Results

Descriptive Statistics

Descriptive statistics (means and standard deviations) and bivariate correlations between all variables of civic engagement, personal identity and social identity are reported in Table 1. Regarding civic engagement dimensions, as expected, disengagement was negatively related to several dimensions of civic and political involvement and participation. Conversely, all those dimensions were positively interrelated, except voting which was positively associated with information-discussion, formal participation and life-style related involvement, and negatively with illegal activism. Between personal identity variables, correlations are in line with previous studies: high positive relations between commitment variables (commitment making and identification with commitment) and exploration variables (exploration in breadth and exploration in depth), and negative relations between ruminative exploration and other personal identity dimensions except exploration in depth. Regarding social identity, all four variables were positively interrelated. The correlations were higher between proximal levels: European and French, French and city, city and neighborhood.
Table 1

Descriptive statistics and correlations between civic engagement, personal and social identity dimensions

Scales

M

SD

α

2

3

4

5

6

7

8

9

10

11

12

13

14

15

16

17

18

Civic engagement

1. Disengagement

2.73

0.88

.61

−.41***

.04

−.13***

−.20***

−.06

−.12***

−.12**

−.03

−.07

−.11**

−.11**

−.09

.08

−.05

−.03

.01

.01

2. Information-discussion

3.12

0.94

.78

 

.15***

.16***

.39***

.30***

.43***

.30***

.16***

.03

.07

.19***

.14***

.05

−.02

−.02

−.01

−.10*

3. Community organization involvement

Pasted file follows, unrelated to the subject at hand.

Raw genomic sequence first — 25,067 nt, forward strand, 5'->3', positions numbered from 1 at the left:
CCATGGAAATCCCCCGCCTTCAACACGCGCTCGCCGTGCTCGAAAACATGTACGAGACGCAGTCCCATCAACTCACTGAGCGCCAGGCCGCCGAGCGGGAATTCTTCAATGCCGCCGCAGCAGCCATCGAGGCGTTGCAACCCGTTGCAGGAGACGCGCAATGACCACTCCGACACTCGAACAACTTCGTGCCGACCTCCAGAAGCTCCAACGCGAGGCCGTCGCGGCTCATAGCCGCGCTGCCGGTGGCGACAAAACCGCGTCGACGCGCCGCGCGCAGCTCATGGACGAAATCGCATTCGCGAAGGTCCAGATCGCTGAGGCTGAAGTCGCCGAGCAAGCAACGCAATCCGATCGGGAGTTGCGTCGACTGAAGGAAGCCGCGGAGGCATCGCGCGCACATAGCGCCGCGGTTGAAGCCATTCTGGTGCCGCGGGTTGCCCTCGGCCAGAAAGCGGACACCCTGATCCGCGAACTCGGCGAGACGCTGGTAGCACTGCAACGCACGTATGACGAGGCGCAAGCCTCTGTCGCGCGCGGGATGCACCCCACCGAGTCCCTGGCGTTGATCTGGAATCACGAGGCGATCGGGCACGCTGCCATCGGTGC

2.51

1.17

.71

  

.04

.27***

.26***

.25***

.38***

.21***

.06

.06

.14***

.08

.01

−.04

−.08

−.04

.01

4. Voting

4.07

1.07

.59

   

.10***

.02*

.00

.01

−.14***

.01

−.03

.09

.11***

.03

.07

.21***

.06

−.02

5. Formal participation

1.50

0.76

.84

    

.25***

.38***

.42***

.30***

.04

.07

.14***

.08**

.01

.02

−.01

−.02

−.05

6. Life-style related involvement

2.32

1.24

.55

     

.38***

.36***

.31***

−.09*

−.05

.13***

.02

.14***

−.11**

−.15***

−.11**

−.12***

7. Legal activism on the Internet

1.78

0.87

.78

      

.50***

.38***

−.02

.05

.15***

.10*

.10**

−.03

−.13**

−.07

−.07*

8. Legal activism

2.25

1.02

.77

       

.56***

.01

.03

.14***

.12***

.09*

.03

−.07

−.02

.00

9. Illegal activism

1.53

0.84

.84

        

−.05

.02

.02

.01

.10

−.03

−.13***

−.04

−.01

Personal identity

10. Commitment making

3.37

1.16

.88

         

.57***

.30***

.45***

−.57***

.10

.09

.08

.08

11. Identification with Commitment

3.26

1.19

.81

          

.26***

.44***

−.45***

.10*

.04

.08

.08

12. Exploration in breadth

4.06

0.90

.74

           

.40***

.03*

.05

.03

.03

−.03

13. Exploration in Depth

3.61

0.94

.64

            

−.20***

.08

.08

.04

.04

14. Ruminative Exploration

3.10

1.41

.86

             

−.01

−.03

−.09

−.13***

Social identity

15. European

3.85

1.36

              

.49***

.31***

.26***

16. French

4.31

1.17

               

.42***

.27***

17. City

3.86

1.34

                

.61***

18. Neighborhood

3.21

1.58

                 

α = Cronbach’s alpha

*p < .05; **p < .01; ***p < .001

Regarding the relations between civic engagement and personal identity, correlations show that there was a majority of significant relations with identity exploration variables. Disengagement was negatively associated with identification with commitment and exploration in breadth. All forms of engagement or participation (information-discussion; community organization involvement; formal participation; life-style related involvement; legal activism on the Internet; legal activism) were positively associated with exploration in breadth. Information-discussion, formal participation, voting, legal activism on the Internet and legal activism were associated with exploration in depth. Further, life-style related involvement, legal activism on the Internet and legal activism were positively related to ruminative exploration. Finally, illegal activism was not linked to personal identity dimensions.